The Common Good

Public Service: Where Politics Meets Faith

Growing up I shadowed my father to a great deal of community and board meetings, public hearings, and church events. By the time I was 2 years old, my father had already been elected to represent a working-class district of East Baltimore City. The example of public service and the principles of stewardship and goodwill that my father carries became some of the most important things that contributed to the way I view our world and the way I treat our people.

Erika with her father, Carl Stokes.
Erika with her father, Carl Stokes.

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When you travel around the city with my dad, there is always at least one moment, if not several, where someone cheerfully stops to greet him. These greetings come from residents, community leaders, friends and strangers alike. As a child, these encounters led me to believe my dad was some sort of city celebrity.

As I learned more about my father’s work and witnessed his passion for community development, I realized that those people just wanted to acknowledge my father’s service and commitment that in some way impacted their neighborhood or addressed their needs.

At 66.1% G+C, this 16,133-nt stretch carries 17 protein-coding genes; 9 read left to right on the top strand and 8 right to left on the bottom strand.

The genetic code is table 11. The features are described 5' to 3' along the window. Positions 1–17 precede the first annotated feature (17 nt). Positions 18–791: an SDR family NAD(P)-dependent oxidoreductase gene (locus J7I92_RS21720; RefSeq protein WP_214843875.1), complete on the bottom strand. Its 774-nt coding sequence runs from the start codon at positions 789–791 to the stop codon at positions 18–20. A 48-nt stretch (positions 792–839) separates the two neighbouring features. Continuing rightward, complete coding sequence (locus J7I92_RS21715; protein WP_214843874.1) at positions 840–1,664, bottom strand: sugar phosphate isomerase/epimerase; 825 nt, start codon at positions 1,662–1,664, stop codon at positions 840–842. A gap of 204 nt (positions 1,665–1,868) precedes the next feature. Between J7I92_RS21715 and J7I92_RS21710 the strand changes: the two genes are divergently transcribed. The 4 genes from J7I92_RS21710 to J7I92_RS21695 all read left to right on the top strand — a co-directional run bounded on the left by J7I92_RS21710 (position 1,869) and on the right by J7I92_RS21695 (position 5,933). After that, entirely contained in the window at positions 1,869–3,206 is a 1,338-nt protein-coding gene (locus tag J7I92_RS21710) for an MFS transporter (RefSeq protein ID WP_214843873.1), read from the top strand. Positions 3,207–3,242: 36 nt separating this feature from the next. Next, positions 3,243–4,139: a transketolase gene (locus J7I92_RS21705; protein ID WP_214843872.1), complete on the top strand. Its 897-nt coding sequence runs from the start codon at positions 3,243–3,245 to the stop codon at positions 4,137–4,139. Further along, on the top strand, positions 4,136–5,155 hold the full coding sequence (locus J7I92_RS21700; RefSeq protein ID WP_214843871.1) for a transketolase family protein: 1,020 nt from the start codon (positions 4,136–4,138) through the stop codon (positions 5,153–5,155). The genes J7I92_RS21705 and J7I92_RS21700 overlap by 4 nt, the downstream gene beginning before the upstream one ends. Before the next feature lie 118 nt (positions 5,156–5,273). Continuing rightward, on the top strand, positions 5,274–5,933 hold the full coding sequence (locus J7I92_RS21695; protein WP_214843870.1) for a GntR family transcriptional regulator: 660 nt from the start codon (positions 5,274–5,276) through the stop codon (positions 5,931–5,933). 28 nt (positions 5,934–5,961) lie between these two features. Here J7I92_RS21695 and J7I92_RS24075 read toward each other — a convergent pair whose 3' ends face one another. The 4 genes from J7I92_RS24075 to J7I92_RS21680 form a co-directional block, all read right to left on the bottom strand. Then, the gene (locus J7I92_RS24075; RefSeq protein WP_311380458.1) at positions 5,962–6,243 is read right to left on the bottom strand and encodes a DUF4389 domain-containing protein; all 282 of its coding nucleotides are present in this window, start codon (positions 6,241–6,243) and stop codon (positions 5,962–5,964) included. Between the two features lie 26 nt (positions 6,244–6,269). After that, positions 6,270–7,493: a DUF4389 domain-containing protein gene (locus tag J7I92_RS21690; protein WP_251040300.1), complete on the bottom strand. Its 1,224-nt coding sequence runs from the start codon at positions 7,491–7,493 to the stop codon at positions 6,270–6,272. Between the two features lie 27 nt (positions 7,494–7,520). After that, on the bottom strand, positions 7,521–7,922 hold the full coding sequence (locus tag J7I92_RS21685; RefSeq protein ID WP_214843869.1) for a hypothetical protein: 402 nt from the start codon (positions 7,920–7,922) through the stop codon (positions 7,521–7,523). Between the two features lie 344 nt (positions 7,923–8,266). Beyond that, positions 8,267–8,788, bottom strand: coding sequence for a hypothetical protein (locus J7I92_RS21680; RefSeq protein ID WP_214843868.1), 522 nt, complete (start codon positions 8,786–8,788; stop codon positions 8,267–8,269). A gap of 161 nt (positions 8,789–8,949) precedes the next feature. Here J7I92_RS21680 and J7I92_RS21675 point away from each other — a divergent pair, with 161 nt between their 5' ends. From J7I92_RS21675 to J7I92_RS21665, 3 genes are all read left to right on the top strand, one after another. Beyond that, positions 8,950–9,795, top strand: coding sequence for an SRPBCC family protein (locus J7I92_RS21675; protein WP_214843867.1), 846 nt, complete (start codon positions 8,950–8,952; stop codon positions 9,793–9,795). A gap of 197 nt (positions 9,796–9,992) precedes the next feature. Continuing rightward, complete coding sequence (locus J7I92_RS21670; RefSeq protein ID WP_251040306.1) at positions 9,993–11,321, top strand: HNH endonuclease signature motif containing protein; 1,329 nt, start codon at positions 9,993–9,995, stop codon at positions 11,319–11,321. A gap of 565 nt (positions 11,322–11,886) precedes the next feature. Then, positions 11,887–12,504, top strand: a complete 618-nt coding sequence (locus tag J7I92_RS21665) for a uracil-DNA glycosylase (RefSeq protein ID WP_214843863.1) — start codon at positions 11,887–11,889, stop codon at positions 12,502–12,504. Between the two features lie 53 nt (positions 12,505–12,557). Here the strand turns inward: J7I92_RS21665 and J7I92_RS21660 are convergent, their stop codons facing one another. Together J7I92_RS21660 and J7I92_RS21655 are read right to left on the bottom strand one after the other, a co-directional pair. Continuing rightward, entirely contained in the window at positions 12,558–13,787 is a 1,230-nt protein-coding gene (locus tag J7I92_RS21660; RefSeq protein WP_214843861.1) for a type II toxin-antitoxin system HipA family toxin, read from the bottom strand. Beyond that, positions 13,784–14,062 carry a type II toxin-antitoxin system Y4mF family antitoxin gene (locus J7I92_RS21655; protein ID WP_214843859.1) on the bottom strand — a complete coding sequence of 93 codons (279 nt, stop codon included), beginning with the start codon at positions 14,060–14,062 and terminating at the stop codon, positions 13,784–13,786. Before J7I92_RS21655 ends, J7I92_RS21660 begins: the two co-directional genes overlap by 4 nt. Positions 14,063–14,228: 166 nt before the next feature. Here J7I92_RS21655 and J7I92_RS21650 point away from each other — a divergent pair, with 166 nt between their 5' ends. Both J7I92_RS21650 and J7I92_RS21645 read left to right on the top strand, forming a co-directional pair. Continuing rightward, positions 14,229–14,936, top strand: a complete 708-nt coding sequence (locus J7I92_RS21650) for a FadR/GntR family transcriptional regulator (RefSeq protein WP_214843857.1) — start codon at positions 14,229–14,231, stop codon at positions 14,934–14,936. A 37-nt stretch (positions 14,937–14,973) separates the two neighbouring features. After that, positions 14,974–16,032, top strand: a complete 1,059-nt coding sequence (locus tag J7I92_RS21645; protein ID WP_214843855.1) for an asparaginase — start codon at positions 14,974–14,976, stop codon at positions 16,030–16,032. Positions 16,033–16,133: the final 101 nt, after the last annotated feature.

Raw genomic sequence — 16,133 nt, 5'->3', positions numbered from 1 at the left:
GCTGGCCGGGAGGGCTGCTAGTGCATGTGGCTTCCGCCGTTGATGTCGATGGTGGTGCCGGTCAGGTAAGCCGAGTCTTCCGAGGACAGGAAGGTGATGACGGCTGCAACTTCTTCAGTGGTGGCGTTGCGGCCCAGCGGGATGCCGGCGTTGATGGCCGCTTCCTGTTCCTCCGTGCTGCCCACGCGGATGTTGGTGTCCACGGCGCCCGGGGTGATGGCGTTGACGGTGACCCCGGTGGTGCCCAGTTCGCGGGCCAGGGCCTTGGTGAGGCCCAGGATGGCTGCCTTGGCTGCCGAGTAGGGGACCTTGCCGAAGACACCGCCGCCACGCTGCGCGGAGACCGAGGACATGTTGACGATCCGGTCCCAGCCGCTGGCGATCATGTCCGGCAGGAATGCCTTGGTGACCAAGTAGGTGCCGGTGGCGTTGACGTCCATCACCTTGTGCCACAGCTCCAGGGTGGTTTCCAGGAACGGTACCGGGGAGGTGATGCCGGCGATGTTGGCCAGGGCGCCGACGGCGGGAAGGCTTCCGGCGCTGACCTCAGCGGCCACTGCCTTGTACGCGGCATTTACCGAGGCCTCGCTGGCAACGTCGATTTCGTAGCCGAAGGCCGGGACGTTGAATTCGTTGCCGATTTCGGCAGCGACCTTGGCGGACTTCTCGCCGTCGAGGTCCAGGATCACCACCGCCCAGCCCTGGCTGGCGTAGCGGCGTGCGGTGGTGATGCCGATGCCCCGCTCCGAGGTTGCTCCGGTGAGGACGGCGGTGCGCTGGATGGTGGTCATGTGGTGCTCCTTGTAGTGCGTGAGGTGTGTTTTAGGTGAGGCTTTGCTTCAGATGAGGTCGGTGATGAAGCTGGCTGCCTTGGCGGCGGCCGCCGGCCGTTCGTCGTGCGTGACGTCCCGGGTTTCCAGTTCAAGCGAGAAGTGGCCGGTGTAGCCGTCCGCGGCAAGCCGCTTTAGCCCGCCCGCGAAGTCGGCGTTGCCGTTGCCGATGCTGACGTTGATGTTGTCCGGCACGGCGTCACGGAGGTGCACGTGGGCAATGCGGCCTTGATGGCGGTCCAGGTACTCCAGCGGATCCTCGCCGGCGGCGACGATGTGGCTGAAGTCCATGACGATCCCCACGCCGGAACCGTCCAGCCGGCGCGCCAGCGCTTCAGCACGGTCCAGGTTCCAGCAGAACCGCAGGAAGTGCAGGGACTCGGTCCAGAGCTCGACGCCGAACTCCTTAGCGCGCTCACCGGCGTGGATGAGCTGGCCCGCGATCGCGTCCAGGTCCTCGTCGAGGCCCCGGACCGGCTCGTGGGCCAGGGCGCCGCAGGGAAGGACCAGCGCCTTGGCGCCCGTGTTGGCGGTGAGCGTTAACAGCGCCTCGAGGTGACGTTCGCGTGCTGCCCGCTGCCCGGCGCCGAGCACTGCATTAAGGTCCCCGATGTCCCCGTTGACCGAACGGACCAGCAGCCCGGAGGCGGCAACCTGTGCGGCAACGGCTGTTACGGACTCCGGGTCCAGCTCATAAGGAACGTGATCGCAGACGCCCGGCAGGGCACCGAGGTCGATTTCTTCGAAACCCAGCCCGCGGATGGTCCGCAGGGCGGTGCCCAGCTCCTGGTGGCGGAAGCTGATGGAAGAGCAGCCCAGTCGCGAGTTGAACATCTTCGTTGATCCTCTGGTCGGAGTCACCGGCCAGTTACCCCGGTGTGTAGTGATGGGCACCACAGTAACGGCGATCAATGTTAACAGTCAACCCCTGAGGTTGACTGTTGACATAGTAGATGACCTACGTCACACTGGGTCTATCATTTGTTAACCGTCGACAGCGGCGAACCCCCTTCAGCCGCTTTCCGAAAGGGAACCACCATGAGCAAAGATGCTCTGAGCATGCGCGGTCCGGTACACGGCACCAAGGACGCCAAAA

While I continued to observe and try to make sense of the social issues around me, I learned that unfortunately, not all politicians can be referred to as public servants. My dad taught me that public service requires selfless thoughts and actions for the betterment of one’s constituents. He taught me that being a public servant means to be used as a vessel of God to expand and share one’s talents, not to bury them.

My father takes the talents and treasures he has been given to help improve the lives of others. As I begin my work in service, I am reminded that I have a responsibility to also share the blessings I’ve received from both my earthly and Heavenly Father.

Happy Father’s Day to all the Faithful Fathers.

Erika Jackson-Stokes is a development associate at Sojourners.

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